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State v. Sloan

Supreme Court of North Carolina
Feb 1, 1887
2 S.E. 666 (N.C. 1887)


(February Term, 1887.)

Certiorari — Judge's Charge — Case on Appeal — Jury — Challenge.

1. A certiorari to correct a case on appeal will not be granted when it appears that the omissions complained of were not made by the judge by any inadvertence or oversight, and there is no reason to believe that the trial judge would amend the case if given an opportunity.

2. Where exception is taken that the judge refused certain prayers for instruction, in preparing the case for this Court, the prayers for instruction, and so much of the evidence as bears upon them, should be set out in the case, and not merely a statement that the instructions asked were substantially given in the charge to the jury.

3. The right to a jury de medietate linguae is not a part of the common law, and has never obtained in this State.

4. Where a negro is accused of crime, it is no cause of challenge to the array, that the special venire is composed entirely of whites, there being no charge of corruption or unfairness made against the sheriff.

5. It cannot be assigned as error that the trial judge told the solicitor how many jurors he might put to the foot of the panel, it not being shown that it caused any harm to the prisoner.

INDICTMENT for murder, tried before Boykin, J., and a jury, at November Term, 1886, of ROWAN Superior Court.

Attorney-General for the State.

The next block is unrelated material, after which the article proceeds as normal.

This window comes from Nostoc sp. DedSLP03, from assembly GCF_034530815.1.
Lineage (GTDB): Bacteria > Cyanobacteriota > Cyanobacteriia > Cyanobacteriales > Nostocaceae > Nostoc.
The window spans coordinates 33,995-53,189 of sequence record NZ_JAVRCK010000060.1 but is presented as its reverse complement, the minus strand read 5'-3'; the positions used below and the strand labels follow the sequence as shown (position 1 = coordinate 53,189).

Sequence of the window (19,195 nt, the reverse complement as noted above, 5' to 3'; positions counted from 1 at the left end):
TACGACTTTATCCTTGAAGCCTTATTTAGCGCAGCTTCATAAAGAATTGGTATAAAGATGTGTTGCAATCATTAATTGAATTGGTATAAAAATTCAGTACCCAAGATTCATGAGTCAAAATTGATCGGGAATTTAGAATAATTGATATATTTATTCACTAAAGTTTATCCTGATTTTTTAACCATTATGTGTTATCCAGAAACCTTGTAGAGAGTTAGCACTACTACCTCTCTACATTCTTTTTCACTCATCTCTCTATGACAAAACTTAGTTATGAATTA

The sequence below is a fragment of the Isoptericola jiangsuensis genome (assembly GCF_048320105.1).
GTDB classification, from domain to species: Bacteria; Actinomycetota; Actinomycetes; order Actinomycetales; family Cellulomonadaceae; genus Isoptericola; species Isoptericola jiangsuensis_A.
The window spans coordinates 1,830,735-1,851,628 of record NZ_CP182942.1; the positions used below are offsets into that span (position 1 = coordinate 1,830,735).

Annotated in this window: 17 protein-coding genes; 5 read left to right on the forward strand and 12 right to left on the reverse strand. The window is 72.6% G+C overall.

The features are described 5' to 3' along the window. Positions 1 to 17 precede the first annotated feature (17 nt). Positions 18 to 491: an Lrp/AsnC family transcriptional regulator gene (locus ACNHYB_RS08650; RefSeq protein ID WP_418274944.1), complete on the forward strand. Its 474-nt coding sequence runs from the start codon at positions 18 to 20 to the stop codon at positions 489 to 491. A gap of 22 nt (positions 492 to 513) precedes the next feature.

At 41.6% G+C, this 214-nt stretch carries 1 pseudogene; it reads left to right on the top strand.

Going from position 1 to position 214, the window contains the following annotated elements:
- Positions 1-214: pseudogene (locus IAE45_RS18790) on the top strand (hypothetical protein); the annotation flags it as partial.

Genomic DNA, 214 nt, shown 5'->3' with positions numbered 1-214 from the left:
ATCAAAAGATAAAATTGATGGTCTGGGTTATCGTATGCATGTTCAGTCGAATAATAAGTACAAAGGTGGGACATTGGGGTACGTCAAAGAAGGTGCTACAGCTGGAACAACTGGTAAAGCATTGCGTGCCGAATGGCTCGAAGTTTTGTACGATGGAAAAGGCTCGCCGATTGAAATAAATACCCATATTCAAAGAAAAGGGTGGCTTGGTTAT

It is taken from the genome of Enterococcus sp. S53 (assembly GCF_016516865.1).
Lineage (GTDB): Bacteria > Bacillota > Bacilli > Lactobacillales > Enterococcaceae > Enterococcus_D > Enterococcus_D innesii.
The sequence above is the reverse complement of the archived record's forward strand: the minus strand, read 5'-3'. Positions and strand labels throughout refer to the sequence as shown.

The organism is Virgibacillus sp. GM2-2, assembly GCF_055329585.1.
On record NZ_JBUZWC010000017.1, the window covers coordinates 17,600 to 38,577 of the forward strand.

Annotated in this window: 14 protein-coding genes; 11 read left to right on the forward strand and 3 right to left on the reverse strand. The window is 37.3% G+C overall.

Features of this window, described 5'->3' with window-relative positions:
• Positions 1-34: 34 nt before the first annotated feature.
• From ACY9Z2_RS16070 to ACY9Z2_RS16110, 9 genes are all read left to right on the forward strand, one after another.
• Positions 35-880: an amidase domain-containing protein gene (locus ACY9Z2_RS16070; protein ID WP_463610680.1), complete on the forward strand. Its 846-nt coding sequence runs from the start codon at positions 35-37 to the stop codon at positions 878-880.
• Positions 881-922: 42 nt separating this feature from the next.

No counsel for defendant.

( Ware v. Nesbit, 92 N.C. 202; S. v. Gay, 94 N.C. 821; S. v. Miller, ibid., 902; S. v. Gooch, ibid., 982; S. v. Benbow, 2 D. B., 196; Capehart v. Stewart, 80 N.C. 101; cited and approved.)

There was a verdict of guilty, and from the judgment the (500) prisoner appealed.

The facts appear in the opinion.

The prisoner is charged with murder, and upon his trial at November Term, 1886, of the Superior Court of Rowan, before the jury, was found guilty, and sentenced to suffer death. He appealed to this Court, and the transcript of the record was received and docketed on the 14th day of March thereafter. On 12 May his counsel made application for a writ of certiorari, looking to a conviction of the case, by adding a series of instructions, six in number, set out in the petition, which were asked and refused, and exception taken thereto.

It is further stated that the judge, after reading them, not in the hearing of the jury, said that he thought he had charged substantially what was prayed for, and that in this he is mistaken.